The author discusses the preparations for Revelation, in which the Israelites are commanded “do not go near a woman.” The author explains the different interpretations that have been given for this commandment, concluding that sex is both holy and fraught with danger. When we as LGBTQ people are ridiculed or worse for our sexuality, let us remember the holiness and awesomeness of who we are, who we love, and how we love.
By Rabbi Robin Nafshi
Interpreting G-d’s Approach at Sinai
by Rabbi Robin Nafshi on Friday February 05, 2010
21 Shevat 5770
Exodus 18:1 – 20:23
In Parshat Yitro, the Israelites are preparing for revelation at Mount Sinai, where they will encounter God and receive the Torah. God says to Moses,
“Go to the people and tell them to purify themselves today and tomorrow, and to wash their clothes. Let them be ready for the third day, for on the third day [I] will come down in the sight of all the people on Mount Sinai. You shall set bounds for the people round about, saying, ‘Beware of going up the mountain or touching the border of it. Whoever touches the mountain shall be put to death…’ When the ram’s horn sounds a long blast, they may go up on the mountain.” (Ex. 19:10-13.)
After listening to God, Moses comes down from the mountain to the people and warns the people to stay pure and to wash their clothes. And he says to the [male] people, “Be ready for the third day: do not go near a woman.” (Ex. 19:15)
When God tells Moses that the people must purify themselves, and Moses in turn tells the people to remain pure, the Hebrew words used contain the root letters kof – dalet – shin, to sanctify or make holy. The classical biblical commentators suggest two different ways in which the Israelites would fulfill this commandment. Most commentators claim it is a reference to abstaining from sexual relations, and point to Moses’ interpretation of God’s words in saying “do not go near a woman.”
Other commentators, including Maimonides, assert that it is a reference to immersion in a mikveh, the traditional way in Judaism that people and objects are purified. Immersion in a mikveh, one might argue, is the opposite of abstaining from sexual relations. Under the laws of niddah, a Jewish woman immerses in a mikveh following her menstrual period and subsequent clean days in order to prepare for sexual relations.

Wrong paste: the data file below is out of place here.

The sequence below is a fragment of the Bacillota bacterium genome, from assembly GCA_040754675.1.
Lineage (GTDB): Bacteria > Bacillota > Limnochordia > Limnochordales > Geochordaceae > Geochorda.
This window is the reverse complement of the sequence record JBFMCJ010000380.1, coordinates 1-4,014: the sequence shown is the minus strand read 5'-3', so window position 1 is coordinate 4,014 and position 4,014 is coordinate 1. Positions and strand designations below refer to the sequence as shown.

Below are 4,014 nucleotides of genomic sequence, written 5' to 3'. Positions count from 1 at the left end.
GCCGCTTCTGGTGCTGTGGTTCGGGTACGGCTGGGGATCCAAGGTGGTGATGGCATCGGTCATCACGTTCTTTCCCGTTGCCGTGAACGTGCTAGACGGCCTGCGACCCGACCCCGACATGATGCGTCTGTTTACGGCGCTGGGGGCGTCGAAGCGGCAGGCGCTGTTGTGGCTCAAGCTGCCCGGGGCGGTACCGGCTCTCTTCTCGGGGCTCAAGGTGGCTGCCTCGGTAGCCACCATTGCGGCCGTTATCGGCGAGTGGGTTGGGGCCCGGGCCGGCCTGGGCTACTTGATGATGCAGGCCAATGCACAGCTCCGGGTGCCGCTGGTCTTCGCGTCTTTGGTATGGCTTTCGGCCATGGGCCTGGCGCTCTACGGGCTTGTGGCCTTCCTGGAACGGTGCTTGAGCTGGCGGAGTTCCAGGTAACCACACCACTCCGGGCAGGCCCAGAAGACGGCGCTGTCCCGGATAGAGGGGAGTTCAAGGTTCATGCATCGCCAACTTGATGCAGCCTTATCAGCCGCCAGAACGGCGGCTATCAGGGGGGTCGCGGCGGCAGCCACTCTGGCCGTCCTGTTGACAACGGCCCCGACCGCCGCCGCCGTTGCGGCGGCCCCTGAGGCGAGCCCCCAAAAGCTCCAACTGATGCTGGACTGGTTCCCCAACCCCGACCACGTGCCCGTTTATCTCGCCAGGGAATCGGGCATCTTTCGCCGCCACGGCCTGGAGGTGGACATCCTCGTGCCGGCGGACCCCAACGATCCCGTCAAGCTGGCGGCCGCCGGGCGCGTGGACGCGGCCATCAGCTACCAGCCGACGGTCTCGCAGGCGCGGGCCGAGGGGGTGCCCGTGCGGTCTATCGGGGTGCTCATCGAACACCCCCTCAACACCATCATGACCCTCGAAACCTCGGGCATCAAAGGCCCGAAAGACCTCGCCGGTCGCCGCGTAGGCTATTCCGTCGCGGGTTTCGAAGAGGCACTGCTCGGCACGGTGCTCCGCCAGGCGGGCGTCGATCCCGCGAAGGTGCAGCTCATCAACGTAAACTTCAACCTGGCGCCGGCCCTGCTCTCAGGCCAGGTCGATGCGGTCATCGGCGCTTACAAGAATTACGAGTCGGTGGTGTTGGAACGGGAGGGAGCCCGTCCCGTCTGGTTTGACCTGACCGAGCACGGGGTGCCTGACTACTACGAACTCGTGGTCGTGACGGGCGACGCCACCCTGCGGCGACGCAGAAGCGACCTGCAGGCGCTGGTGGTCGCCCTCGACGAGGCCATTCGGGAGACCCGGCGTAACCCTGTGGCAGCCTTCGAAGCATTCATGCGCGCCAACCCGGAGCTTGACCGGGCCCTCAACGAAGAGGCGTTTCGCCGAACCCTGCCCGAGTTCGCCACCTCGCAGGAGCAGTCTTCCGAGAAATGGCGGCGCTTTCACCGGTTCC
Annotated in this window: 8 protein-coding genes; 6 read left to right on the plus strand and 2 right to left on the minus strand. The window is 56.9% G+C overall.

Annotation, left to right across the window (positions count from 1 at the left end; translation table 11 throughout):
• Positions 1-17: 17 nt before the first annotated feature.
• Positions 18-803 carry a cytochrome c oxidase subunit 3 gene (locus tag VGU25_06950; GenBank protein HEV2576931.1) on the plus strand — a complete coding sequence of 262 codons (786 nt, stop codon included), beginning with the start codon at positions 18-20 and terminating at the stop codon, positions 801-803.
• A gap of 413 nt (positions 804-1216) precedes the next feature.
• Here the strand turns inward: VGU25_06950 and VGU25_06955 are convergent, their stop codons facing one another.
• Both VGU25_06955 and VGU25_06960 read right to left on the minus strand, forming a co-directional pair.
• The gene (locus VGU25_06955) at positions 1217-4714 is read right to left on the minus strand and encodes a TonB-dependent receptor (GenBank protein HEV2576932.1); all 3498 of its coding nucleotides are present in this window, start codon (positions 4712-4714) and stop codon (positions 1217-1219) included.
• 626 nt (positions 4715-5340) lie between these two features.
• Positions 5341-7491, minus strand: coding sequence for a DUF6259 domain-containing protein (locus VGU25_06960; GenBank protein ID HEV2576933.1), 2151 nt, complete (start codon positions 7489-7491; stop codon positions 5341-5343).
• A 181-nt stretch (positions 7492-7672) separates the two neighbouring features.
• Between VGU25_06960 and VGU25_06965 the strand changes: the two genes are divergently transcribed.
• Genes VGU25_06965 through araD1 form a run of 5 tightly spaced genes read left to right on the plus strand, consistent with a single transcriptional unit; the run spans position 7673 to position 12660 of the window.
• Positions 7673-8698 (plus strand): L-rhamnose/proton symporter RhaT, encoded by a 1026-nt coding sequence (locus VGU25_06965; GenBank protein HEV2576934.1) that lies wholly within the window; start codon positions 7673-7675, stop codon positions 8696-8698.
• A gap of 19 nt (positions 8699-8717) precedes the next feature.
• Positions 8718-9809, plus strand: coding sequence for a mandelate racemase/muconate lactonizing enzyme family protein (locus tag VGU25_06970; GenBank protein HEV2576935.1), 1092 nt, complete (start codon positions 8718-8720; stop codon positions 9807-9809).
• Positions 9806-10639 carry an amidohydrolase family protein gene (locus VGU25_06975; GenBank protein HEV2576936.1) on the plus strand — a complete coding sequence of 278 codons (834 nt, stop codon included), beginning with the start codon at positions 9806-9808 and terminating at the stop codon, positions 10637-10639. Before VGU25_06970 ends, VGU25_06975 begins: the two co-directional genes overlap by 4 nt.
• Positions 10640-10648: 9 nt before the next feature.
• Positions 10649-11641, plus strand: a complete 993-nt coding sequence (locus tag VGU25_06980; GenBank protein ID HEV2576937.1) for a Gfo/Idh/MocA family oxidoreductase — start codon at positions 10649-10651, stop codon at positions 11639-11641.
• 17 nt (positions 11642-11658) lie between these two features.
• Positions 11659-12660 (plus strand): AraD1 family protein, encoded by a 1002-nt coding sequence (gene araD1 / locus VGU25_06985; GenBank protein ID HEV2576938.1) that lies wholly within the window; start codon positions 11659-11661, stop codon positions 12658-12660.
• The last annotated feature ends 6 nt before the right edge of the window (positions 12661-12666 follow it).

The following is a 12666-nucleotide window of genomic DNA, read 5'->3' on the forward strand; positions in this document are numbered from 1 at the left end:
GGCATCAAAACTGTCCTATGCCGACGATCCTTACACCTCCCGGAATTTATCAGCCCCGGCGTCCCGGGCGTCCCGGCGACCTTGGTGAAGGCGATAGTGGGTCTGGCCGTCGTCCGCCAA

Through these two interpretations, the Israelites are told on the one hand, “Prepare to meet God by refraining from sex,” and on the other hand, “Prepare to meet God by preparing yourself as you would for sex.”
For GLBT Jews, who are so often defined by or ridiculed for our sexual partners, our sexual or gender identity, or our sexual behavior, what are we to make of this duality? I believe that it is something we know, and that the ancient rabbis knew, but that much of the world ignores: Sex is both holy and fraught with danger.
The intimacy that comes from sexual relations is unlike any other intimacy we can experience. Ideally, we give completely of ourselves – body, mind, and soul – and trust that our partner will do the same in return. We use all of our senses to take in and give back. We create an environment that is meant to heighten our sensual awareness of ourselves and our partner. We laugh, we cry, we whisper, we shout – the same way many of us connect with God.
And at the same time, sexual relations can be dangerous. The previous paragraph describes the ideal. When one partner holds back, the imbalance can lead to distrust, self-doubt, resentment, anger, abandonment, and worse. Some relationships become abusive or violent, or put one partner in the position of powerlessness. Some people become addicted to the pleasure and thrill of sex – at the cost of all else.
So as the Israelites are preparing to meet God, God asks that they give of themselves completely, and promises in return to give in the same way – as they each know that the encounter will be both holy and fraught with danger, like a sexual encounter. It will be holy, as God will come to the people physically (thunder, lightning, a dense cloud, and a very loud blast of the horn – Exodus 19:16) and spiritually (“I am the Eternal your God” – Exodus 20:2). And it will be fraught with danger, as the Israelites literally will fear for their lives when they begin to hear God speak. They listen to the Ten Commandments, fall backwards, and plead with Moses for God to stop speaking, “lest we die.” (Exodus 20:16.) We often read of the Israelites “fear” of God in Torah – only one translation of the Hebrew yire, which also means, “to be in awe of.”
The sexual innuendo of the encounter between God and Israel is reflected in a Midrash. In commenting on Exodus 19:20, “The Eternal came down upon mount Sinai, to the top of the mountain,” the Midrash supposed that one might think that God actually descended from heaven and transferred God’s Presence to the mountain. Thus the Midrash notes that Exodus 20:19 reads, “You yourselves have seen that I have talked with you from heaven,” and deduced that God bent down the heavens, lowered them to the top of the mountain, spread the heavens as a person spreads a mattress on a bed, and spoke from the heavens as a person would speak from the top of a mattress. (Mekhilta Bachodesh 50:1:11–12, 4th century.) Was God alluring? Enticing? How else does one speak “from the top of a mattress?”
The ancient rabbis celebrated sex and its possibilities. So do we GLBT people. When we are ridiculed or worse for our sexuality, let us remember the holiness and awesomeness of who we are, who we love, and how we love.